A Collection of Medals to the Indian Police
Date of Auction: 25th March 2014
Sold for £400
Estimate: £400 - £450
King’s Police Medal, G.V.R., 1st issue (Michael Kennedy, Insp. Gen., Ind. Pol. (Bombay Pres.)) on 1st type’ ribbon; Coronation 1911, silver; Delhi Durbar 1911, silver, both unnamed, good very fine and better (3) £400-450
FootnoteK.P.M. London Gazette 3 January 1911.
Citation: ‘This officer’s 32 years service has been distinguished by remarkable ability and efficiency and his wide experience and sound judgement has been of great value in the reorganisation of the Bombay Police Department.’
Michael Kennedy was born on 26 March 1859, the third son of General Sir Michael Kennedy, R.E. He was educated at Wellington School and joined the Bombay Presidency Police on 8 March 1877, aged 18 years.
Kennedy served in various districts within the Bombay Presidency, initially at Khandesh as an Assistant Superintendent of Police. In 1880 Kennedy was based out of Keladgi on special service against frontier Dacoits.
‘On the whole, the Belgaum Police displays marked improvement. This is creditable to Mr. M. Kennedy, who held the office of Police Superintendent from 5th March to the end of the year under review’ - Police Reports of the Bombay Presidency 1882.
‘Mr. M. Kennedy, the Superintendent of Police of this district, captured after a desperate resistance the notorious daring dacoit and outlaw Katti Chenna in the village of Joolkatti in His Highness the Nizam's territory, his gang was broken up by the Belgaum police and 38 of his accomplices in the Belgaum district alone were brought to justice within the past two years, he himself had had narrow escapes on more than one occasion and was at large with a reward of Rs1000 offered for his arrest. The honour of capturing him was reserved for Mr Kennedy himself.’ - Police reports of the Bombay Presidency including the Province of Sind 1885.
Appointed Superintendent January 1885 whilst serving at Kaladgi.
From 44 Years a Public Servant by Charles Kincaid, ‘The sessions judge Poona (T.D. Fry) was an unhappy dipsomaniac, he was always drunk on the bench and fearing that the High Court Judge would if he saw it detect the feebleness of his work he summed up always in favour of an acquittal. The Poona juries, usually inclined to acquit, readily fell in with the judge's views and found every prisoner not guilty.
This state of things soon reached the ears of the Kolis and they joyfully banded themselves into gangs of dacoits and ravaged the northern half of the district The able District Superintendent of Police, Mr Michael Kennedy, was in despair. It was useless to catch dacoits if they were constantly let off. He took the strong step of reporting the district judge to the government. An enquiry was held and Mr Fry was reduced to be Assistant.’
Variously serving at Kaladgi, Dharwar, Kathiawar, Bijapur, Ahmadnagar, Shikarpur and Poona, he was promoted to Superintendent 1st Grade in April 1901.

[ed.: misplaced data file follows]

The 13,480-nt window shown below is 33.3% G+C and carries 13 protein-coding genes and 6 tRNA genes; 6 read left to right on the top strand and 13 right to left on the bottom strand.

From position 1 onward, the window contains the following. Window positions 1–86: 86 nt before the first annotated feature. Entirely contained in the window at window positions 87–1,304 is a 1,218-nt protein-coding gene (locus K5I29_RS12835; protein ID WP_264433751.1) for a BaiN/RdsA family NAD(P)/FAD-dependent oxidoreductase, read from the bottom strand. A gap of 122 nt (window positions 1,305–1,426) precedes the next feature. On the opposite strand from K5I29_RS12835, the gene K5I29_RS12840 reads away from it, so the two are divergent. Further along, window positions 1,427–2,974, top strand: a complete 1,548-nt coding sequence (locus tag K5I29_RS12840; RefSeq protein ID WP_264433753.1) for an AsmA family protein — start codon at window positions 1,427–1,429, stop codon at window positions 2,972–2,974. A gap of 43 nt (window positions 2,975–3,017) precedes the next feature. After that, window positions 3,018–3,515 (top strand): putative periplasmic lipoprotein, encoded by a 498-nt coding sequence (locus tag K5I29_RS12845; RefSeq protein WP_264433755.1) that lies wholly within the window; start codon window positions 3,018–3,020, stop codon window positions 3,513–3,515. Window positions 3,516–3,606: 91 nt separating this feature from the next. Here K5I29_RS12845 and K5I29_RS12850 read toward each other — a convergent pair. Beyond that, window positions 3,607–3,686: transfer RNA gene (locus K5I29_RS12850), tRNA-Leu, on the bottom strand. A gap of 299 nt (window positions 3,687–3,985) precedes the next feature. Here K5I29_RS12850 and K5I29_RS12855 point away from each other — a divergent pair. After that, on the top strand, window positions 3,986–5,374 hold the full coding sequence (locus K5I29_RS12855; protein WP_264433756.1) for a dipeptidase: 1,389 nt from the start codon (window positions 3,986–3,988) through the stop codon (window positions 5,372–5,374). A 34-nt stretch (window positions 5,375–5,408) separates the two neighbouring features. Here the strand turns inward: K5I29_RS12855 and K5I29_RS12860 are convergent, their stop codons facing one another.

In 1902 The Frazer Commission was appointed by the British Government to review the Policing in British India and to recommend suggestions for improvement in Police Department. When Lord Curzon's Police Commission visited Poona in 1903, Mr. Kennedy was chosen for special duty as the representative local member. As part of the commission Kennedy examined the police department structure in Bombay and made recommendations for reorganisation. One change was the establishment of the C.I.D. as a separate branch, at the time Kennedy was Deputy Inspector-General responsible for Railways and Criminal Investigation.
In 1903 the Frazer Commission submitted its report to Government. One important recommendation of the Commission was that a separate Crime Branch should be created for each Presidency under direction and control of the Inspector General of Police. Mr.J.E.Down, Inspector General of Police of Bombay Presidency from 1897 to June 1905, had assisted the Frazer Commission in drafting recommendations for improvement in policing.
In June 1905 Government implemented recommendations of the Frazer Commission and appointed Mr.R.B.Stewart as Inspector General of Police for Bombay Presidency. Mr.J.E.Down was downgraded as Deputy.Inspector General of Police and appointed as Head of the Railways and Criminal Investigation, created newly as per the recommendation of the Frazer Commission.
Mr.J.E. Down was unhappy with the effective demotion and resigned his post and returned to England. The Deputy Inspector General of Railways and C.I.D. post being awarded to Michael Kennedy, whom up to that point had been serving as Superintendent of Police, Poona District. Kennedy, submitted his proposal to the Government, regarding structure and functioning of the C.I.D..
When Herbert G. Gell, Commissioner of the Bombay Presidency Police was granted furlough in 1904, Michael Kennedy on returning from leave himself acted as Police Commissioner, Bombay, for six months. In June 1905 Kennedy was promoted to be I.G.P of Sind and then in August, the I.G.P of Poona. Kennedy served as I.G.P. of Bombay, 1909-15.
He wrote and had published his book Criminal Classes in Bombay Presidency, Bombay 1908, this book was intended to act as a guide to police and other interested parties as to the habits and customs of the so called criminal castes in Bombay and its environs.
In 1911 Kennedy was awarded the K.P.M., one of the first to be awarded to the Indian Police and was made a Companion of the Order of the Star of India on 12 December 1911 as part of the Durbar awards. He retired from the force in 1915.
With copied service papers and other research.